You’re healthy and happy, even though you’re a week past your due date. Then doc hits you with another outdated practice – you have to have an induction prior to 42 weeks. Whatever for?
Even if your birth plan says that you don’t want labor to be induced, here’s a moment where birth plan could take a second seat to standardized care.
Know your care provider’s position on this. Ask: if my pregnancy is low risk and baby and I are healthy, what’s your policy about inducing before 42 weeks?
In 2013, the American College of Obstetricians and Gynecologists (ACOG) and the Society for Maternal-Fetal Medicine (SMFM) defined pregnancy:
- Early Term: 37 weeks 0 days – 38 weeks 6 days
- Full Term: 39 weeks 0 days – 40 weeks 6 days
- Late Term: 41 weeks 0 days – 41 weeks 6 days
- Postterm: 42 weeks 0 days and beyond[i]
Doctors fear that the aging placenta no longer supports baby well. Prof. Harold Fox disagrees that placentas age any faster than their baby[ii]. He says placentas grow and produce DNA until baby is born, even beyond 42 weeks gestation.
Studies showed that babies in hospitals die less if they’re born before 42 weeks. But research also says the risk for babies at 42+ weeks is very small, that fetal deaths were rare. It even says that women should be told this[iii].
Why are healthy, low-risk women forced into induced labor?
Your due date is an educated guess based on the date of your last menstrual period (LMP). But that LMP date could be off a little, changing the 42 week date.
Variations in ovulation could throw off the due date calculations[iv]. If you have long or irregular menstrual cycles, this is especially likely. Often, ultrasound is used to estimate fetal growth and figure out the due date. Though that may be the best guess, it’s still just an educated guess.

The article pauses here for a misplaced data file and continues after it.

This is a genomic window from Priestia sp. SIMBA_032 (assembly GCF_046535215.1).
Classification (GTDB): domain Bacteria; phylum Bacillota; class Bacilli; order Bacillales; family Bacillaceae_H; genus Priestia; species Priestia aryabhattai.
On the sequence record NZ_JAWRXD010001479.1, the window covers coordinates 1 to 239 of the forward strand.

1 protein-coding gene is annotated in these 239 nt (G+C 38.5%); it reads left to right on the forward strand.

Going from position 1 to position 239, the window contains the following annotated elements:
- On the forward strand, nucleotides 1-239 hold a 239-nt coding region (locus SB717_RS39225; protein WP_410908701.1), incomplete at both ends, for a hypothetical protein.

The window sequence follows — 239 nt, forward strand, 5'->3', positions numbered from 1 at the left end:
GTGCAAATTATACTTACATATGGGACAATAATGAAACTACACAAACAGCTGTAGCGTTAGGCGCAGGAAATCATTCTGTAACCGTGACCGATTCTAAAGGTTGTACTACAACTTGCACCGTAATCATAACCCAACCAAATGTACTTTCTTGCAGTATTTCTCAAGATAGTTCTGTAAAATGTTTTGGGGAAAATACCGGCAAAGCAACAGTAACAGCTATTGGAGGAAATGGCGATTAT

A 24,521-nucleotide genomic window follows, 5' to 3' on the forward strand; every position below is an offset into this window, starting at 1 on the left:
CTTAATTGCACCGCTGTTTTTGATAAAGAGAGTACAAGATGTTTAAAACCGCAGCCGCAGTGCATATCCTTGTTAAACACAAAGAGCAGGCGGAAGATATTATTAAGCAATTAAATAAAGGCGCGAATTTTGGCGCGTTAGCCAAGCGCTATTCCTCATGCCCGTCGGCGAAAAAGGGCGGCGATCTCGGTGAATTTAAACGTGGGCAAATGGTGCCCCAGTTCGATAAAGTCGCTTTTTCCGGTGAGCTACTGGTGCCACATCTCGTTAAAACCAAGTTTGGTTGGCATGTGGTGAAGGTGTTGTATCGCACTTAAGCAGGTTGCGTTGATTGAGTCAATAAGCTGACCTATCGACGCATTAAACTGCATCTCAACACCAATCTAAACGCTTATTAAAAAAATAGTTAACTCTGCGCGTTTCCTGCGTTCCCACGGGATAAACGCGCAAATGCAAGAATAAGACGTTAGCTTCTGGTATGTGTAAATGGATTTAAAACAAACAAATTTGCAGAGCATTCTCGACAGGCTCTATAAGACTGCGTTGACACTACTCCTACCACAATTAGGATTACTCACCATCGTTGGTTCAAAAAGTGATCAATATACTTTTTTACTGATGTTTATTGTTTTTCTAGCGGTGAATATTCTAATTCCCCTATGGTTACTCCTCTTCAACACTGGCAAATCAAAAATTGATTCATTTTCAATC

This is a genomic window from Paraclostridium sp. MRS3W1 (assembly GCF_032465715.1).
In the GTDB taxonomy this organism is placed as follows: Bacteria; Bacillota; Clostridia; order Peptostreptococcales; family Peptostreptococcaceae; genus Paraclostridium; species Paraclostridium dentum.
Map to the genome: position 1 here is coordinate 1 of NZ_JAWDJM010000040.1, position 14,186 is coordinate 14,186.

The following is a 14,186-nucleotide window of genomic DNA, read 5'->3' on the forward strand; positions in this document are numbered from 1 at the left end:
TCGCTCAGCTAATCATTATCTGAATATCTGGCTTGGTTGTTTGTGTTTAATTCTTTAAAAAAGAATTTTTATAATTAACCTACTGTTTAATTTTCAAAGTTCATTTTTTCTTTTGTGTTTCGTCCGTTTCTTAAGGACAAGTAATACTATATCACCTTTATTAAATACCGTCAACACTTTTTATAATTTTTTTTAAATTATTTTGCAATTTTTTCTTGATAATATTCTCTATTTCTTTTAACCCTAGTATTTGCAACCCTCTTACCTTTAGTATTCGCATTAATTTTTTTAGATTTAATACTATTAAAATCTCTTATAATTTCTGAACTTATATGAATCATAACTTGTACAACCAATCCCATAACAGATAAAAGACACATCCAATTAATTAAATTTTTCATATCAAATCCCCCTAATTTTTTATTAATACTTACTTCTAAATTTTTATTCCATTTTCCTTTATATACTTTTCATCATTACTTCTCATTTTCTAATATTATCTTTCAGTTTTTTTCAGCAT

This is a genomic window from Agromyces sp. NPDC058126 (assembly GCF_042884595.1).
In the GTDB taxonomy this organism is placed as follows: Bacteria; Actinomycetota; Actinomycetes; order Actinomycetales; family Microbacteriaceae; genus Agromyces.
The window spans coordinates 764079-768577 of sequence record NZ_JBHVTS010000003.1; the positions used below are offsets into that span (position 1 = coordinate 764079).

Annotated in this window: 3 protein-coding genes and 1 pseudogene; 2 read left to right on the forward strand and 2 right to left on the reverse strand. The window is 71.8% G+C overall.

Because of genetics, the women in your family may have longer gestational periods than average. In fact, it seems that both mother’s and father’s genes could contribute to it[v].
Even the World Health Organization (WHO) says that inducing at 41 weeks 6 days is easier, but not always best. It’s easier because women are in the hospital where they can be monitored. But if baby’s gestational age isn’t certain, then inducing before 42 weeks isn’t the best policy[vi]
Baby’s hormones signal her mama to start labor[vii].
When baby’s progesterone receptors decline in function, inflammation begins. Complex biological interactions stop mom’s progesterone production and start labor contractions.
Starting labor before baby’s ready robs them of development time in utero. Every day counts for babies growing brains and bodies.
Planning your birth means planning with your care provider to be your advocate, as long as you’re healthy. Your birth plan should state that. Be sure it’s tucked in your hospital bag!
To learn more about birth and pregnancy, download our free Birth Plan eBook now. After three years of research, collaboration with more than 100 childbirth experts and resource centers from Healthy Child Healthy World to the American Association of Neonatal Nurses, the Best Ever Baby Birth Plan Guide is available for a free download.
This new resource for pregnant families is a compilation of top tips and advice from more than 20 nationally-recognized experts in the field including renowned pediatrician, Dr. Alan Greene and GraceFull Birthing founder, midwife Elizabeth Bachner. These trusted experts offer thoughtful guidance for whatever type of birthing experience parents want, in whichever setting they choose.
Published: September 30, 2017 | By SP Turgon, Certified Labor Doula | Reviewed by: The Best Ever Baby Expert Team | Last reviewed: September, 2017